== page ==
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article imageMozilla buys online bookmarking app Pocket

By James Walker     Feb 28, 2017 in Technology
Mozilla has announced it has acquired popular bookmarking service Pocket. The 10-year-old app is one of the original read-it-later browser extension services, letting you store interesting content from across the web into customisable reading lists.
Pocket, launched as Read It Later, aims to slow the web down by letting you save interesting things to read while you're at leisure. The fast-paced nature of online content, combined with the wealth of material published each day, can make it hard to stay on top of articles you want to read. Tapping the Pocket button in your browser instantly adds the page to your cloud-synced reading list, letting you revisit it on another device later on.
Pocket started life as a Firefox plug-in so it's fitting that Mozilla is its new owner. The recently rebranded browser vendor said Pocket aligns with its mission to help people "discover and access" the best the web has to offer.
The app is Mozilla's first acquisition. Pocket will become a wholly owned subsidiary of Mozilla Corporation. It will continue to operate with its current team for the foreseeable future.
"We believe that the discovery and accessibility of high quality web content is key to keeping the internet healthy by fighting against the rising tide of centralization and walled gardens," said Chris Beard, Mozilla CEO. "Pocket provides people with the tools they need to engage with and share content on their own terms, independent of hardware platform or content silo, for a safer, more empowered and independent online experience."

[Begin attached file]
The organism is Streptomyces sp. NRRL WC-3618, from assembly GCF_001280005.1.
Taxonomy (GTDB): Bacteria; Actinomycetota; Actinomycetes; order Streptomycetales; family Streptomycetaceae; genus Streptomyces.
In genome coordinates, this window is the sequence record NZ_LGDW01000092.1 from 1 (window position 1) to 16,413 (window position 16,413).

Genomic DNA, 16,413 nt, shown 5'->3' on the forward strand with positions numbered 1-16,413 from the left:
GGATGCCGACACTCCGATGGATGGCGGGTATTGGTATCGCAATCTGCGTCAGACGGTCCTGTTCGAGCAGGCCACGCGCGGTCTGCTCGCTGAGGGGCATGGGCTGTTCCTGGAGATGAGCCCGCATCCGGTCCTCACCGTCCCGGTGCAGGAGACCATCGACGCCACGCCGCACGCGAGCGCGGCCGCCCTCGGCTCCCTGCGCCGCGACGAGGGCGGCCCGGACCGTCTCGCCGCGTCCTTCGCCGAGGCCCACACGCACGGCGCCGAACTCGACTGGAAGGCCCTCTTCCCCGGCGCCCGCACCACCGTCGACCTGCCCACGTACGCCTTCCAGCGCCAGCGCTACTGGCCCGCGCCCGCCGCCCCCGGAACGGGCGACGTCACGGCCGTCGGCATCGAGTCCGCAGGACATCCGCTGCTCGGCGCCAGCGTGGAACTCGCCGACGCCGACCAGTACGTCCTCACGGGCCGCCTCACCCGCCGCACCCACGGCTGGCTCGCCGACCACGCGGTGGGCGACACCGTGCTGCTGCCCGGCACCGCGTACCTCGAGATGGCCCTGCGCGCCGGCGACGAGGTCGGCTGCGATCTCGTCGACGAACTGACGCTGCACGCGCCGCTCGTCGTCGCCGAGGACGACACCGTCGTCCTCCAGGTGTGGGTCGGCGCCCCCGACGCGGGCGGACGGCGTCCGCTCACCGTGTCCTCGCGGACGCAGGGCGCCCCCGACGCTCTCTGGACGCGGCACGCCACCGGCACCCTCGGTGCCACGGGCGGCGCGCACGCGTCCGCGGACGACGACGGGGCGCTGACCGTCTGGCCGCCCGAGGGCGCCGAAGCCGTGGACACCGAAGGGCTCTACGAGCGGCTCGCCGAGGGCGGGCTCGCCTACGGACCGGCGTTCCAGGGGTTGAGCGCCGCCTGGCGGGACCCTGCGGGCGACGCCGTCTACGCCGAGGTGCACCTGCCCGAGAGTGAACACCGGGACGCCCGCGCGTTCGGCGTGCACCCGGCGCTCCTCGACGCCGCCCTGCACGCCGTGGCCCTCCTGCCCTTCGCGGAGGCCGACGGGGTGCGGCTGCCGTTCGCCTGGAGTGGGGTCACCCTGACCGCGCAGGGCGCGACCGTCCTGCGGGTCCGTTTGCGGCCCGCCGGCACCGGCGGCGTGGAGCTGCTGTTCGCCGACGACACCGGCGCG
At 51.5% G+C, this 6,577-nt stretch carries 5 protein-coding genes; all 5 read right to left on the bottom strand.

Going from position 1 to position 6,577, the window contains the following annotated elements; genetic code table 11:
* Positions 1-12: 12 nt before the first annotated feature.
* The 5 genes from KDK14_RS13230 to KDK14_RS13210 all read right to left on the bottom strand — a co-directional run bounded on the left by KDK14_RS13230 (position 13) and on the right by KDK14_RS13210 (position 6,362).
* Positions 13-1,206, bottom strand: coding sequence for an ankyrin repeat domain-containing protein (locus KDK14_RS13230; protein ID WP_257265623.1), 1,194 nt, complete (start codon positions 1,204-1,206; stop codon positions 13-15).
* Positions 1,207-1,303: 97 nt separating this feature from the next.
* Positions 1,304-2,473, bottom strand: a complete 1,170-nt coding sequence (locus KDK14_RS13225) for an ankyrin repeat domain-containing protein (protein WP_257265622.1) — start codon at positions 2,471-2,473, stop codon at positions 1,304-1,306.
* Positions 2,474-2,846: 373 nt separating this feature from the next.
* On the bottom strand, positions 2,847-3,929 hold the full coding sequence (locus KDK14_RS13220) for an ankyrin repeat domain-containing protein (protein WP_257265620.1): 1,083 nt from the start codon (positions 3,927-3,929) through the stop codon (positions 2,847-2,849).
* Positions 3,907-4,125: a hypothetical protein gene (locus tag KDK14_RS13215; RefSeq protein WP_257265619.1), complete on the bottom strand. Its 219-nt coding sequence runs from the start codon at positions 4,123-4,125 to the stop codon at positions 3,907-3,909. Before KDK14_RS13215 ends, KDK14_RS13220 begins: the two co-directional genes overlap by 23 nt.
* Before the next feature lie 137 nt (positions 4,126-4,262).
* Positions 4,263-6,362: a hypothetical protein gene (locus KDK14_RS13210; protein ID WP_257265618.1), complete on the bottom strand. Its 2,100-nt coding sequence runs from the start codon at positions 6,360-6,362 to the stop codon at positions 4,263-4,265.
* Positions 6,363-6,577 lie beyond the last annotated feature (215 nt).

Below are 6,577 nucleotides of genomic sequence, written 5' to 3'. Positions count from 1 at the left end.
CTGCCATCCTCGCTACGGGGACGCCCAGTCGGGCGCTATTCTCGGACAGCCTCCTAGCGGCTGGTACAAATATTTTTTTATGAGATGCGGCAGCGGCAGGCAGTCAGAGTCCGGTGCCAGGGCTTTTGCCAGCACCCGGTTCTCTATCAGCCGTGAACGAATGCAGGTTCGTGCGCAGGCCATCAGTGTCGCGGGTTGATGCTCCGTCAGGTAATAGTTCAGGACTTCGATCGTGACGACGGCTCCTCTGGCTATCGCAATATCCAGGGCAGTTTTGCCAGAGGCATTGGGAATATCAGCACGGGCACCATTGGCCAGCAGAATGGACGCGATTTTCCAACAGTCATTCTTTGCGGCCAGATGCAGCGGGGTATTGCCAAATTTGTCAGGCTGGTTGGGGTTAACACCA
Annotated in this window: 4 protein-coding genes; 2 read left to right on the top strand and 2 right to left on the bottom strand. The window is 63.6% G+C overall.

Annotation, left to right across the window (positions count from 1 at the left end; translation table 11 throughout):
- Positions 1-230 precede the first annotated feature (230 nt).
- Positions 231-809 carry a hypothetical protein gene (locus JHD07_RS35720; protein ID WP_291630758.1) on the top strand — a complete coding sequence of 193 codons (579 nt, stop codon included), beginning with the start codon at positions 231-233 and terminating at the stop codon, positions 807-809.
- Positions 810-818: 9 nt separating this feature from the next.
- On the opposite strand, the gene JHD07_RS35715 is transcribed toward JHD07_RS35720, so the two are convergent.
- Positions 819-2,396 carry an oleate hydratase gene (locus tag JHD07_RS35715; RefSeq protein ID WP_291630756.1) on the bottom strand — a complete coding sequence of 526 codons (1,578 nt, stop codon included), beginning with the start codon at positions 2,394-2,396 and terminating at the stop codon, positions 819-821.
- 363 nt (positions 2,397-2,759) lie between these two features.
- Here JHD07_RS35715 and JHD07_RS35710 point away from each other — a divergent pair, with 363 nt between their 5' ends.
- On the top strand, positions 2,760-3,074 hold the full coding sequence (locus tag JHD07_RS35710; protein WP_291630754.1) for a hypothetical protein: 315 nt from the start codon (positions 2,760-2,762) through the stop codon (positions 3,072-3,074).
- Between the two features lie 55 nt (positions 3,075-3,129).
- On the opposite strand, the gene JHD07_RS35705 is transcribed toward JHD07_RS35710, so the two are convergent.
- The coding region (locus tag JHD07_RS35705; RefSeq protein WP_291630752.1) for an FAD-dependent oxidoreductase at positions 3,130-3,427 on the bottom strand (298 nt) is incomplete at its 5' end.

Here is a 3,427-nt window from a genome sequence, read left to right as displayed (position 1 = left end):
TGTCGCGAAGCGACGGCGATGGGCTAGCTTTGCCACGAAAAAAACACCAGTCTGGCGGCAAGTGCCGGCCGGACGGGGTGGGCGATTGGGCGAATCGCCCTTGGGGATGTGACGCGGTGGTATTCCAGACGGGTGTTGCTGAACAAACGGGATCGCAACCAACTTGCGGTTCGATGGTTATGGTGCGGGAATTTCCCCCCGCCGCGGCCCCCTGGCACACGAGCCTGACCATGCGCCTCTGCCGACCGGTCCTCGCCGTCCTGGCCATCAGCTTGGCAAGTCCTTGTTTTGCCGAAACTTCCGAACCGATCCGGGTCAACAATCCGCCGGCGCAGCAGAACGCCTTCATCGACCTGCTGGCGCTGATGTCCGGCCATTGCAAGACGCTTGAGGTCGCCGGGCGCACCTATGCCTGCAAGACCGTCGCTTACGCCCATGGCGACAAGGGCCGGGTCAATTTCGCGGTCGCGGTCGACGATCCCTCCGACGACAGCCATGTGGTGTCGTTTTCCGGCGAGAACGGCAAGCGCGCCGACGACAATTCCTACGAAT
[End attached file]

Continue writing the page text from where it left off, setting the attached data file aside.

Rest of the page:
Pocket  now owned by Mozilla
Pocket, now owned by Mozilla
Mozilla / Pocket
Pocket's service is now available on iOS, Android and the web, alongside its browser extensions, standalone e-reader apps and third-party integrations. It's a fairly ubiquitous service but boasts a relatively small 10 million monthly active users. According to Mozilla, three billion pieces of content have been saved using Pocket to date.
Under Mozilla's ownership, Pocket could expand to reach more people through stronger browser extensions and an expanded reach. The service has few rivals, having largely succeeded in carving out its own niche. Instapaper is one alternative, now owned by Pinterest which itself is based on the idea of saving online content.
According to Pocket CEO Nate Weiner, Mozilla will act as "fuel to our rocketship" and enable Pocket to reach new highs. The app's founder said the service is more relevant than ever as digital noise increases and the rise of fake news threatens to drown original online voices.
"Pocket’s mission is to create a platform that enables people to save, share, and consume the content worthy of their time and attention," said Weiner. "And by doing so, we hope to make it easier to spend time with more high-quality content, no matter how noisy it gets."
Pocket pledged that development of its app and services will continue as it starts work during its first week as a Mozilla subsidiary. The two companies sound optimistic that the purchase will deliver new value to online reading experiences, letting you browse when you want without the bloated ads of many news sites.
More about Mozilla, Pocket, Apps, Browsing, Web browsers
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